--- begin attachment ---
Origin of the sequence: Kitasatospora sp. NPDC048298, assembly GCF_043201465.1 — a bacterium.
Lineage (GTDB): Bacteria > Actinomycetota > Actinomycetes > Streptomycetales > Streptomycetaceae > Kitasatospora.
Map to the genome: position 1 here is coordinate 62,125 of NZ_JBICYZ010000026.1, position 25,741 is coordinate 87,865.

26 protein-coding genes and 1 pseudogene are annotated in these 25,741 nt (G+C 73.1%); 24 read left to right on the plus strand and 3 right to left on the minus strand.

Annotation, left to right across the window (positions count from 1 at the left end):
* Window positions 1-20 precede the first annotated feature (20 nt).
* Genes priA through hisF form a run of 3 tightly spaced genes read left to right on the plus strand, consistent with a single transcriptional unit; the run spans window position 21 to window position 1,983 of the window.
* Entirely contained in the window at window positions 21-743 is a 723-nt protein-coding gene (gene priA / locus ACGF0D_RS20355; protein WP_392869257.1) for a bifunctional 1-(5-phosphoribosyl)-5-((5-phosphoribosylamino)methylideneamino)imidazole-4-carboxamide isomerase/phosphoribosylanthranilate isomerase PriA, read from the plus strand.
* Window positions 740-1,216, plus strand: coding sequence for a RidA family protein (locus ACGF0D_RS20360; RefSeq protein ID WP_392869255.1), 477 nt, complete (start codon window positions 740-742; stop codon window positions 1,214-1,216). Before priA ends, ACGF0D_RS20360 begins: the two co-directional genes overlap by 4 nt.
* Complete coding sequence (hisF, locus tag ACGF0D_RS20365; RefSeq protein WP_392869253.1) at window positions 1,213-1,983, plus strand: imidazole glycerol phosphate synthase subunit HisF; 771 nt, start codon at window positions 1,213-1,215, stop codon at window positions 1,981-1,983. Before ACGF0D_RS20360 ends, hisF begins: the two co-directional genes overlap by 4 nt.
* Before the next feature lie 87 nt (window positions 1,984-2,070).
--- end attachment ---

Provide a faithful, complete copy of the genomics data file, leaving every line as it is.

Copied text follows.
Origin of the sequence: Kitasatospora sp. NPDC048298, assembly GCF_043201465.1 — a bacterium.
Lineage (GTDB): Bacteria > Actinomycetota > Actinomycetes > Streptomycetales > Streptomycetaceae > Kitasatospora.
Map to the genome: position 1 here is coordinate 62,125 of NZ_JBICYZ010000026.1, position 25,741 is coordinate 87,865.

26 protein-coding genes and 1 pseudogene are annotated in these 25,741 nt (G+C 73.1%); 24 read left to right on the plus strand and 3 right to left on the minus strand.

Annotation, left to right across the window (positions count from 1 at the left end):
* Window positions 1-20 precede the first annotated feature (20 nt).
* Genes priA through hisF form a run of 3 tightly spaced genes read left to right on the plus strand, consistent with a single transcriptional unit; the run spans window position 21 to window position 1,983 of the window.
* Entirely contained in the window at window positions 21-743 is a 723-nt protein-coding gene (gene priA / locus ACGF0D_RS20355; protein WP_392869257.1) for a bifunctional 1-(5-phosphoribosyl)-5-((5-phosphoribosylamino)methylideneamino)imidazole-4-carboxamide isomerase/phosphoribosylanthranilate isomerase PriA, read from the plus strand.
* Window positions 740-1,216, plus strand: coding sequence for a RidA family protein (locus ACGF0D_RS20360; RefSeq protein ID WP_392869255.1), 477 nt, complete (start codon window positions 740-742; stop codon window positions 1,214-1,216). Before priA ends, ACGF0D_RS20360 begins: the two co-directional genes overlap by 4 nt.
* Complete coding sequence (hisF, locus tag ACGF0D_RS20365; RefSeq protein WP_392869253.1) at window positions 1,213-1,983, plus strand: imidazole glycerol phosphate synthase subunit HisF; 771 nt, start codon at window positions 1,213-1,215, stop codon at window positions 1,981-1,983. Before ACGF0D_RS20360 ends, hisF begins: the two co-directional genes overlap by 4 nt.
* Before the next feature lie 87 nt (window positions 1,984-2,070).